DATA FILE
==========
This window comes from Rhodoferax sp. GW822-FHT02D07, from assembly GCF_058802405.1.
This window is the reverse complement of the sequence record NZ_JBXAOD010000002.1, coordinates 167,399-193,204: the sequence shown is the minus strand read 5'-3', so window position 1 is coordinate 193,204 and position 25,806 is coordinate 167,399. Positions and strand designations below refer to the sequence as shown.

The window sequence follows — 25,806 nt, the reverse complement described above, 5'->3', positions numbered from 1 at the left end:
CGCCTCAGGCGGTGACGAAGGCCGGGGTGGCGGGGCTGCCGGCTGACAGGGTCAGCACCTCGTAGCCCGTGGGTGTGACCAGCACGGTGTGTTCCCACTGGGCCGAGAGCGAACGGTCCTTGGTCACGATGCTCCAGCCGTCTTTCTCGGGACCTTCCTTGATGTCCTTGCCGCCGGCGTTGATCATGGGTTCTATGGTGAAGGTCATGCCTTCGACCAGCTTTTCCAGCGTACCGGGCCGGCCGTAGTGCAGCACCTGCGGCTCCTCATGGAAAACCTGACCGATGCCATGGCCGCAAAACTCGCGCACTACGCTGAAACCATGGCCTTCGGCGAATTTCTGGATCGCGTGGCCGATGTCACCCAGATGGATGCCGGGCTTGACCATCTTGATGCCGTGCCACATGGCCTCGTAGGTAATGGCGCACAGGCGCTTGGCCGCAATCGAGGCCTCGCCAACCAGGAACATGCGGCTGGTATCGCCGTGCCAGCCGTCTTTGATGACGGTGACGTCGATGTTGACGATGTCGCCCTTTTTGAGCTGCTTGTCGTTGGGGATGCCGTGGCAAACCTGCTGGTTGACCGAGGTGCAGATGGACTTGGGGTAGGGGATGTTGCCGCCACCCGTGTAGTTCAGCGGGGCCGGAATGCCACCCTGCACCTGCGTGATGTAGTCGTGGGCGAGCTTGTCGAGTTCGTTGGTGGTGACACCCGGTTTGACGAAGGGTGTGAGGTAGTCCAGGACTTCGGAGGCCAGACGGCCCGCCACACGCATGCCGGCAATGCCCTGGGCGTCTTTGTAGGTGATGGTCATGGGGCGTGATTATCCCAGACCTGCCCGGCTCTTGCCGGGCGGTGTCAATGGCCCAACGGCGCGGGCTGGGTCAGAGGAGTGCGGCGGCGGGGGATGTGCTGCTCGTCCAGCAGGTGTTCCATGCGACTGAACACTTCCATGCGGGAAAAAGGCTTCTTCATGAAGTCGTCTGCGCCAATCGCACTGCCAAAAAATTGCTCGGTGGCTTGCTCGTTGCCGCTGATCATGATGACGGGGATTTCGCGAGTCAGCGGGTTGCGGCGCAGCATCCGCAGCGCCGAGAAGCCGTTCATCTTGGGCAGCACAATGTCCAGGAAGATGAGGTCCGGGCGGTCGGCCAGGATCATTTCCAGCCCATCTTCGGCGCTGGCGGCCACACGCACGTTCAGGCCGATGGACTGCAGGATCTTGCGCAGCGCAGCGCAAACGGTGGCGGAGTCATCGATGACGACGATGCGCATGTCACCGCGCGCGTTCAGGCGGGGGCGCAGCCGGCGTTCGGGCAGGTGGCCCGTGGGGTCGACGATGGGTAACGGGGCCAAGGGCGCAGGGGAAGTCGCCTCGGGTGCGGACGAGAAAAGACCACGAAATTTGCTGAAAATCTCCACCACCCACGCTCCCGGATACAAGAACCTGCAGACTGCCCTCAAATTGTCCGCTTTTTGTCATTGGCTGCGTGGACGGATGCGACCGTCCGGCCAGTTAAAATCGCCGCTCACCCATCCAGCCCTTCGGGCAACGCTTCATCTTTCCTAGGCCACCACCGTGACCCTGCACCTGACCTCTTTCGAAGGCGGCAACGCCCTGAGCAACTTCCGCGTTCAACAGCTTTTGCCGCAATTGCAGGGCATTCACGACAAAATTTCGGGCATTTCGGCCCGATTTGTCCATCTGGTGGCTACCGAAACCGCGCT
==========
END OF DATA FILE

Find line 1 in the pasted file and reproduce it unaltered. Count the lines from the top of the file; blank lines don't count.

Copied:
This window comes from Rhodoferax sp. GW822-FHT02D07, from assembly GCF_058802405.1.